Almost all the kiddos around here are back in school. I know that other parts of the country started much earlier, but this is actually early for us. It was traditional that schools opened the Wednesday after Labor Day; however, this year, Labor Day is the latest it can be (and landing on my b/day, again.) So, most schools are starting this week instead.
When I taught, we always had our faculty orientation on that Tuesday, and it was a full day of notes. The PTA always prepared a beautiful luncheon, and we were excited to begin the new school year. My classroom had always been finished several weeks prior to that day, but several teachers spent that Tuesday afternoon decorating theirs. During my teacher days, I had seven different principals, and every one of them had different meeting styles. I tried to take all the good parts for when I became a principal. The guy principal we had was the best – he hated meetings as much as we. So, he’d hand out copies of calendars, notes from the superintendent's office, and general rules and regulations. Then he’d ask the teachers about their concerns for the year. Many times those issues involved our drop-off and pick-up procedures. We had an awful time with that. Some teachers discussed petty or trivial matters, but for the most part, it was a good preparation meeting.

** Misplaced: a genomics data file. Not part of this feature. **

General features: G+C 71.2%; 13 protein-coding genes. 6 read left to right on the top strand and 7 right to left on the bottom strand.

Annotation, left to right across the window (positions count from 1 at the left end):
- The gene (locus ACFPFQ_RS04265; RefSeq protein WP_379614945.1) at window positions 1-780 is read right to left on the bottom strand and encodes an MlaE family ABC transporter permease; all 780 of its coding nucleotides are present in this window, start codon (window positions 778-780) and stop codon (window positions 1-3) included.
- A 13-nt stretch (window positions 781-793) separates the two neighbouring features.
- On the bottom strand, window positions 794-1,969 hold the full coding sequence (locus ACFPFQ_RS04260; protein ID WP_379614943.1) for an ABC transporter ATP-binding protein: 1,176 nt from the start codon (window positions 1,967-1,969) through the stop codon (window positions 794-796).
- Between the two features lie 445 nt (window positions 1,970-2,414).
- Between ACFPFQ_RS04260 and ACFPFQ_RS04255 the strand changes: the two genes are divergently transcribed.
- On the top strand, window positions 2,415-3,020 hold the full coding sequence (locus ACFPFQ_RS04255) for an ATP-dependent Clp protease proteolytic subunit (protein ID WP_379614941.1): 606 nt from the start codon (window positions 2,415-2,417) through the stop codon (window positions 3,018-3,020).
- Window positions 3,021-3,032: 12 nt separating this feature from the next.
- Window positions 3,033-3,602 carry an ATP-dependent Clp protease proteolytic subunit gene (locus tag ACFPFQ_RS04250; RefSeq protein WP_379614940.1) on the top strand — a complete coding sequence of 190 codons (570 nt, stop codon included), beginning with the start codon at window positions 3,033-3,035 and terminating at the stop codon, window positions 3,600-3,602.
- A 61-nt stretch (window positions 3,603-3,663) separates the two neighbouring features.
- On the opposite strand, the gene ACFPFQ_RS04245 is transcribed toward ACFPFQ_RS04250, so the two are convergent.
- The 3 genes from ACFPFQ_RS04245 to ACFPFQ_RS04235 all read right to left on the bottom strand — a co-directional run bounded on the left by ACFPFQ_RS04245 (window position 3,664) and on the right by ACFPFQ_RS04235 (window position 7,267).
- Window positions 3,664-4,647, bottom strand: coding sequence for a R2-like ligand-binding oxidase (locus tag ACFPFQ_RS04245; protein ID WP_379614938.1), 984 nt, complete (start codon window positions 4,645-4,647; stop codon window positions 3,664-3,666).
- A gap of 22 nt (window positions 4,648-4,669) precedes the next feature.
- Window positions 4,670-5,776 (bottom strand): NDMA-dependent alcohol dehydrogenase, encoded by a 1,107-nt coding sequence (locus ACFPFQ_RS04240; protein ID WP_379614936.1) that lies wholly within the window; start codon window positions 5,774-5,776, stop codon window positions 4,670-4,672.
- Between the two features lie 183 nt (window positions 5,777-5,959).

When the kids arrived the next day, I introduced them to classroom procedures, assigned tasks at random, and handed out books. I always sent home a parent letter, too. In it, I’d welcome them and outline expectations for them. The kids went home that day with tons of school forms, and I never gave homework those first few half days – just a reminder to return the forms. My reputation preceded me, and the kids and parents knew I meant business. Teaching was hard work, but I loved it. Now, I sorely miss it.
Being a principal meant that I was the one preparing that meeting. I always had a bagel tray and donuts ready, along with coffee, tea, and water. I prepared multi-pocket folders for the teachers and went over procedures. We broke halfway through and had everything wrapped up by noon. I’d order a hoagie tray and salads with desserts and drinks. After that, the teachers were free. I miss that job, too.
|My last faculty meeting!|
I try to stay positive when I reach this point each year. I think about all the free time I have. I wallow in the fact that I can sleep in. I grin because I can read normal books or watch daytime TV. I still miss it, but I no longer obsess over it. It is what it is.